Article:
Match report Hartlepool Utd 4 Oldham 2

Neil Austin scores from the penalty mark against Oldham Athletic. Picture by FRANK REID
Neil Austin scores from the penalty mark against Oldham Athletic. Picture by FRANK REID

NEW Year, old habits – winning ones, thankfully.

This fourth straight league victory jettisoned Pools away from the mid-table mangle of also-rans and, momentarily on Saturday at least, put them among the play-off places.

Results elsewhere, however, conspired to nudge them back down to seventh. But with just two points the negligible chasm between themselves and an automatic promotion berth, not to mention the game in hand, it’s easy to see why 2011 promises to be a happy one for the Pools faithful.

And how they maintained that faith on Saturday after a slipshod opening more akin to some of those early-season horror shows.

But Pools are made of sterner stuff these days and, as was the case in the recent FA Cup tie against Yeovil, a visiting goal merely served as a wakener for the previously slumbering hosts.

Thereafter they played some of their best football of the season, culminating in the picture-perfect third goal.

By this point that sloppy start was all but a distant memory, thanks in no small part to the level-headed presence of Steve Haslam.

The 32-year-old was thrown into the action for the injured skipper Sam Collins after 10 minutes.

And when Oldham scored just moments later you feared Pools’ good run was about to come to a shuddering halt.

But Haslam used every ounce of his experience to steady the blue-and-white ship and deservedly won post-match praise from management, team-mates and supporters alike.

The injury to Collins, feared to be medial knee ligament damage, will no doubt induce an entry into the January transfer market.

But with Haslam in this sort of form Mick Wadsworth could well look for cover as opposed to a starter.

The Pools boss anticipates little business over the next four weeks, Collins replacement apart, and has ruled out a move for attacking re-enforcements.

It’s long been suggested that, with the unearthing of a 20-goal striker, Pools would have a realistic chance of mounting a promotion challenge.

But with another four goals plundered here, each courtesy of a different source, it’s easy to see why Wadsworth is content with his offensive options.

And it was his attacking triumvirate of Ritchie Humphreys, James Brown and Leon McSweeney who combined to devastating effect to deliver Pools’ all-important third.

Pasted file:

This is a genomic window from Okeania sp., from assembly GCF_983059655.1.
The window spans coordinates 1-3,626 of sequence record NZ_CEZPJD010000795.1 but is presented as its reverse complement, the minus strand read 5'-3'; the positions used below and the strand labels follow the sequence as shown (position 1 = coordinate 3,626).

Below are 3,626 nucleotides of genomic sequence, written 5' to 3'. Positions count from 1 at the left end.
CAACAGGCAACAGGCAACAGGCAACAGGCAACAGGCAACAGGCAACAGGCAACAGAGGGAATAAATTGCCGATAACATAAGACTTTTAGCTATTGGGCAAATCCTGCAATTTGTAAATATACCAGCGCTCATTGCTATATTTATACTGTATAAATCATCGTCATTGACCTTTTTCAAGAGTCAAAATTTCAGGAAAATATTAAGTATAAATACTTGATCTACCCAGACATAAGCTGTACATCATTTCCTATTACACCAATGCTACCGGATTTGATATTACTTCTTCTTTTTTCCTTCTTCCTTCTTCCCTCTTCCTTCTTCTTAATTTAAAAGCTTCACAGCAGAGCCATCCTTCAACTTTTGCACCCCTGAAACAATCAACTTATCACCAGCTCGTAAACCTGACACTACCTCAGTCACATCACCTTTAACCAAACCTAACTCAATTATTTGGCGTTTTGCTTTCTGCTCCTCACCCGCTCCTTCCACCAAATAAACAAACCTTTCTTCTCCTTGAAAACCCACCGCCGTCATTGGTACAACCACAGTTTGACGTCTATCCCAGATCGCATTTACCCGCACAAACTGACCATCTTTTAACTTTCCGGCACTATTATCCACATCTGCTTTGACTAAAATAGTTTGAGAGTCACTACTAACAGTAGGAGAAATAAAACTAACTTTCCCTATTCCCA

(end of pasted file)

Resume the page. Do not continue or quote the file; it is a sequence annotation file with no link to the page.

The trio had been rotated in the first-half in a bid to liven the home side’s attacking threat, with Humphreys shifted from the left to a central role.

And, in the 58th minute, evidence as to the reason behind Wadsworth’s reshuffle was rolled out to perfection.

Brown drifted down the right flank before stepping inside his full-back and levering a cross to the far post.

McSweeney defied his 5ft 9ins and strained every sinew of neck muscle to head back across goal.

And there was Humphreys to apply the close-range finish and set up the two-goal buffer which ultimately proved decisive.

It could have been a different story, though, after Oldham garnered an 18th-minute lead through midfielder Dale Stephens when he steered a 20-yard strike into the bottom corner.

Paul Dickov’s men were very much in the ascendancy at this point and Chris Taylor lashed a volley inches wide not long after.

But it was a moment of stupidity from on-loan Sunderland defender Jean-Yves M’voto which allowed Pools back in the game.

The Frenchman handled in the area on 26 minutes presenting Neil Austin with the chance to tuck home from the penalty spot for his second of the season.

There was a collective sigh of relief around The Vic following that goal given the nervy start which had gone before.

Another French Sunderland loanee, Oumare Tounkara, sought to make amends for his compatriot’s error at the other end but headed straight at Jake Kean from Taylor’s centre.

And that was the last telling contribution of Kean as Pools took control from there on in.

They had a chance to edge ahead three minutes before the break but McSweeney blazed high and wide having been picked out by the ever-industrious Paul Murray.

But, where McSweeney snatched at his opening, Peter Hartley showed his team-mate how it should be done and on the cusp of half-time the defender strode upfield to connect with Evan Horwood’s free-kick and volley Pools into the lead.

From this point you always believed Pools would extend their winning sequence and when that delightful third arrived the points were all but theirs.

Former Pools man Ritchie Jones was then introduced in an effort to add some creativity to Oldham’s search for a response, but he ended playing a bigger part in the home side’s fourth.

The midfielder was booked for a needless trip on Brown midway inside the visiting half and, from Haslam’s clipped set-play, it was Brown who nodded into the path of Antony Sweeney who swivelled to send a ninth of the season beyond Dean Brill on 69 minutes.

There was still time for M’voto to loop an 81st-minute header over a helpless Kean but it was scant consolation for The Latics and Pools played out what was an inexplicable six minutes added time to claim a deserved victory.

It was the start to 2011 we’d all been hoping for and rendered pointless talk of New Year resolutions. In this sort of form it’s a case of more of the same, please.